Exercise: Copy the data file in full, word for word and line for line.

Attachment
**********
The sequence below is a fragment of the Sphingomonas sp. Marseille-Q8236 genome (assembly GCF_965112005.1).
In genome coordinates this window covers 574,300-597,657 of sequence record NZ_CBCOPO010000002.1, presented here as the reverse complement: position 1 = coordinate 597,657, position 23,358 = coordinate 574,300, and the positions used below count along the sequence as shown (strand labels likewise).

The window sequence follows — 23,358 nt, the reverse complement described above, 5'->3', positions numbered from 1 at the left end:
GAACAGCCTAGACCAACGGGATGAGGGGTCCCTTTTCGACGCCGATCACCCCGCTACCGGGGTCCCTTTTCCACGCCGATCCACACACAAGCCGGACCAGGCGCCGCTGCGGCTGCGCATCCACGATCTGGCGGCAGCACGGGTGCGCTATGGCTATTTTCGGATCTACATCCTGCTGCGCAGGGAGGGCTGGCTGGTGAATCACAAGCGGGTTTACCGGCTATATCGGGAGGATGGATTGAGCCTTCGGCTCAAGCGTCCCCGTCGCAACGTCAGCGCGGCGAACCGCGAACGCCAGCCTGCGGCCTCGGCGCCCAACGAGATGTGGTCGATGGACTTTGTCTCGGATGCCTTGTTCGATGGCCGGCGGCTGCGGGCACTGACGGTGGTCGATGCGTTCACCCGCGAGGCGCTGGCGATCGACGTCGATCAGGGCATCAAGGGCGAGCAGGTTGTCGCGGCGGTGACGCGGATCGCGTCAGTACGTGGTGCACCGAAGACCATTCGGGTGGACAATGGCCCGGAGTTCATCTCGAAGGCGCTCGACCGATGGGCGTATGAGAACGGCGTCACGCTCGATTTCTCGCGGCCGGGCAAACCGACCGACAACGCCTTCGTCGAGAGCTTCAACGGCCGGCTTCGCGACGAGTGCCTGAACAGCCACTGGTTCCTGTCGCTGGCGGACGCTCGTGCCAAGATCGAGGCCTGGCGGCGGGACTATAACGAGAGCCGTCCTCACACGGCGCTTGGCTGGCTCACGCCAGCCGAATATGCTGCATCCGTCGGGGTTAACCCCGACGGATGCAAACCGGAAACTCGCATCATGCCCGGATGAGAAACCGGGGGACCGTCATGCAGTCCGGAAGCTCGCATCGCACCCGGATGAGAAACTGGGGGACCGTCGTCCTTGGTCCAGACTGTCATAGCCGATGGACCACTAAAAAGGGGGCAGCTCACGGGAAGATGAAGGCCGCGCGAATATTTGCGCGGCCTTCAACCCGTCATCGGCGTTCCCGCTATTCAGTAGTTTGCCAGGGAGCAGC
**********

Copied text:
The sequence below is a fragment of the Sphingomonas sp. Marseille-Q8236 genome (assembly GCF_965112005.1).
In genome coordinates this window covers 574,300-597,657 of sequence record NZ_CBCOPO010000002.1, presented here as the reverse complement: position 1 = coordinate 597,657, position 23,358 = coordinate 574,300, and the positions used below count along the sequence as shown (strand labels likewise).

The window sequence follows — 23,358 nt, the reverse complement described above, 5'->3', positions numbered from 1 at the left end:
GAACAGCCTAGACCAACGGGATGAGGGGTCCCTTTTCGACGCCGATCACCCCGCTACCGGGGTCCCTTTTCCACGCCGATCCACACACAAGCCGGACCAGGCGCCGCTGCGGCTGCGCATCCACGATCTGGCGGCAGCACGGGTGCGCTATGGCTATTTTCGGATCTACATCCTGCTGCGCAGGGAGGGCTGGCTGGTGAATCACAAGCGGGTTTACCGGCTATATCGGGAGGATGGATTGAGCCTTCGGCTCAAGCGTCCCCGTCGCAACGTCAGCGCGGCGAACCGCGAACGCCAGCCTGCGGCCTCGGCGCCCAACGAGATGTGGTCGATGGACTTTGTCTCGGATGCCTTGTTCGATGGCCGGCGGCTGCGGGCACTGACGGTGGTCGATGCGTTCACCCGCGAGGCGCTGGCGATCGACGTCGATCAGGGCATCAAGGGCGAGCAGGTTGTCGCGGCGGTGACGCGGATCGCGTCAGTACGTGGTGCACCGAAGACCATTCGGGTGGACAATGGCCCGGAGTTCATCTCGAAGGCGCTCGACCGATGGGCGTATGAGAACGGCGTCACGCTCGATTTCTCGCGGCCGGGCAAACCGACCGACAACGCCTTCGTCGAGAGCTTCAACGGCCGGCTTCGCGACGAGTGCCTGAACAGCCACTGGTTCCTGTCGCTGGCGGACGCTCGTGCCAAGATCGAGGCCTGGCGGCGGGACTATAACGAGAGCCGTCCTCACACGGCGCTTGGCTGGCTCACGCCAGCCGAATATGCTGCATCCGTCGGGGTTAACCCCGACGGATGCAAACCGGAAACTCGCATCATGCCCGGATGAGAAACCGGGGGACCGTCATGCAGTCCGGAAGCTCGCATCGCACCCGGATGAGAAACTGGGGGACCGTCGTCCTTGGTCCAGACTGTCATAGCCGATGGACCACTAAAAAGGGGGCAGCTCACGGGAAGATGAAGGCCGCGCGAATATTTGCGCGGCCTTCAACCCGTCATCGGCGTTCCCGCTATTCAGTAGTTTGCCAGGGAGCAGC